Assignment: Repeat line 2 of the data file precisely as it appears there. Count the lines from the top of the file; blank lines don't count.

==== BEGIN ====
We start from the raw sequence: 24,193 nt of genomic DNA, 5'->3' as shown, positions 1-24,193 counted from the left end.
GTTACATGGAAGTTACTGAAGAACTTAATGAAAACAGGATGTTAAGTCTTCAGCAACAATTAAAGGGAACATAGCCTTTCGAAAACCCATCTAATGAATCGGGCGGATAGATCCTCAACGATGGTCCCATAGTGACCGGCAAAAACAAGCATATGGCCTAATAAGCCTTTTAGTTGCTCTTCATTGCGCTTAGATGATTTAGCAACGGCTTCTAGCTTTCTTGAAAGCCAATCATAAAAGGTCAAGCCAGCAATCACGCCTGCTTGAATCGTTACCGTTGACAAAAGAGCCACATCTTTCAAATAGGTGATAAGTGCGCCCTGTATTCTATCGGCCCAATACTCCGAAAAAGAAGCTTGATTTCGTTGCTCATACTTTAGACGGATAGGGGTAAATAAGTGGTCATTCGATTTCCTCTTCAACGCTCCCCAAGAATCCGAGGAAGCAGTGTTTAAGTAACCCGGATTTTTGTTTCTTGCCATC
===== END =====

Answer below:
GTTACATGGAAGTTACTGAAGAACTTAATGAAAACAGGATGTTAAGTCTTCAGCAACAATTAAAGGGAACATAGCCTTTCGAAAACCCATCTAATGAATCGGGCGGATAGATCCTCAACGATGGTCCCATAGTGACCGGCAAAAACAAGCATATGGCCTAATAAGCCTTTTAGTTGCTCTTCATTGCGCTTAGATGATTTAGCAACGGCTTCTAGCTTTCTTGAAAGCCAATCATAAAAGGTCAAGCCAGCAATCACGCCTGCTTGAATCGTTACCGTTGACAAAAGAGCCACATCTTTCAAATAGGTGATAAGTGCGCCCTGTATTCTATCGGCCCAATACTCCGAAAAAGAAGCTTGATTTCGTTGCTCATACTTTAGACGGATAGGGGTAAATAAGTGGTCATTCGATTTCCTCTTCAACGCTCCCCAAGAATCCGAGGAAGCAGTGTTTAAGTAACCCGGATTTTTGTTTCTTGCCATC